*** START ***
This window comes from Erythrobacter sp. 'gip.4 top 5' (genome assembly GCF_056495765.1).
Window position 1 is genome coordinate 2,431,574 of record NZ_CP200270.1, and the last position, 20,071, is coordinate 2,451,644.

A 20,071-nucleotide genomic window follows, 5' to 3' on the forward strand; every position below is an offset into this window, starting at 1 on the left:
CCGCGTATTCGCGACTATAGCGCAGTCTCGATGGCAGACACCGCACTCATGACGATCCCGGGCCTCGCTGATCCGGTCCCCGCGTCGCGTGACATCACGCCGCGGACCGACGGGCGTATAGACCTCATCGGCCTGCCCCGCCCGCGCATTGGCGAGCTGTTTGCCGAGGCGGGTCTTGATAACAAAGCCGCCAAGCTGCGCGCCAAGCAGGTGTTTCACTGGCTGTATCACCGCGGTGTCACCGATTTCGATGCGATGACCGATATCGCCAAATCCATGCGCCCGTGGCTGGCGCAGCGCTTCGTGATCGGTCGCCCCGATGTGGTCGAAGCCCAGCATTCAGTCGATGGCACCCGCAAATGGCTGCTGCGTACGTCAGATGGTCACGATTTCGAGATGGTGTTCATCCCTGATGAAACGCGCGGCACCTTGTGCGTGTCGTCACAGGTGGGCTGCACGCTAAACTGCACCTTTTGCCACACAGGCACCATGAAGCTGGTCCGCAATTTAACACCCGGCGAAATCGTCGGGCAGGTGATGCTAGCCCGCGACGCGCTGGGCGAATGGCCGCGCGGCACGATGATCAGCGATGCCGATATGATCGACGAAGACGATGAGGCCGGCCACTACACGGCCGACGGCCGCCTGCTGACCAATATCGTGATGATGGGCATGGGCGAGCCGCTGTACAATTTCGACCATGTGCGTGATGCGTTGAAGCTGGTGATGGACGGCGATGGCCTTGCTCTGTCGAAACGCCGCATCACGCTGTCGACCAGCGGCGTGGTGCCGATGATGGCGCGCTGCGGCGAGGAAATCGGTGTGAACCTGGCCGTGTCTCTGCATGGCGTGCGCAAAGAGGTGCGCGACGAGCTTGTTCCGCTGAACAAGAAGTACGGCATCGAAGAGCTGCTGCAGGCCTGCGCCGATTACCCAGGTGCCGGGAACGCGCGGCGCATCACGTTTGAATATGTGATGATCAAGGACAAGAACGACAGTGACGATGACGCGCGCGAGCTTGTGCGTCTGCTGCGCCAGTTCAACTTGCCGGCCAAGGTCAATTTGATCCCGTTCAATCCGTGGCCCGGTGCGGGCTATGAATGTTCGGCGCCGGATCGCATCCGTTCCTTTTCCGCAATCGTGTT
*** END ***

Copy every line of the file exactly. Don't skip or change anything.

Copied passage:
This window comes from Erythrobacter sp. 'gip.4 top 5' (genome assembly GCF_056495765.1).
Window position 1 is genome coordinate 2,431,574 of record NZ_CP200270.1, and the last position, 20,071, is coordinate 2,451,644.

A 20,071-nucleotide genomic window follows, 5' to 3' on the forward strand; every position below is an offset into this window, starting at 1 on the left:
CCGCGTATTCGCGACTATAGCGCAGTCTCGATGGCAGACACCGCACTCATGACGATCCCGGGCCTCGCTGATCCGGTCCCCGCGTCGCGTGACATCACGCCGCGGACCGACGGGCGTATAGACCTCATCGGCCTGCCCCGCCCGCGCATTGGCGAGCTGTTTGCCGAGGCGGGTCTTGATAACAAAGCCGCCAAGCTGCGCGCCAAGCAGGTGTTTCACTGGCTGTATCACCGCGGTGTCACCGATTTCGATGCGATGACCGATATCGCCAAATCCATGCGCCCGTGGCTGGCGCAGCGCTTCGTGATCGGTCGCCCCGATGTGGTCGAAGCCCAGCATTCAGTCGATGGCACCCGCAAATGGCTGCTGCGTACGTCAGATGGTCACGATTTCGAGATGGTGTTCATCCCTGATGAAACGCGCGGCACCTTGTGCGTGTCGTCACAGGTGGGCTGCACGCTAAACTGCACCTTTTGCCACACAGGCACCATGAAGCTGGTCCGCAATTTAACACCCGGCGAAATCGTCGGGCAGGTGATGCTAGCCCGCGACGCGCTGGGCGAATGGCCGCGCGGCACGATGATCAGCGATGCCGATATGATCGACGAAGACGATGAGGCCGGCCACTACACGGCCGACGGCCGCCTGCTGACCAATATCGTGATGATGGGCATGGGCGAGCCGCTGTACAATTTCGACCATGTGCGTGATGCGTTGAAGCTGGTGATGGACGGCGATGGCCTTGCTCTGTCGAAACGCCGCATCACGCTGTCGACCAGCGGCGTGGTGCCGATGATGGCGCGCTGCGGCGAGGAAATCGGTGTGAACCTGGCCGTGTCTCTGCATGGCGTGCGCAAAGAGGTGCGCGACGAGCTTGTTCCGCTGAACAAGAAGTACGGCATCGAAGAGCTGCTGCAGGCCTGCGCCGATTACCCAGGTGCCGGGAACGCGCGGCGCATCACGTTTGAATATGTGATGATCAAGGACAAGAACGACAGTGACGATGACGCGCGCGAGCTTGTGCGTCTGCTGCGCCAGTTCAACTTGCCGGCCAAGGTCAATTTGATCCCGTTCAATCCGTGGCCCGGTGCGGGCTATGAATGTTCGGCGCCGGATCGCATCCGTTCCTTTTCCGCAATCGTGTT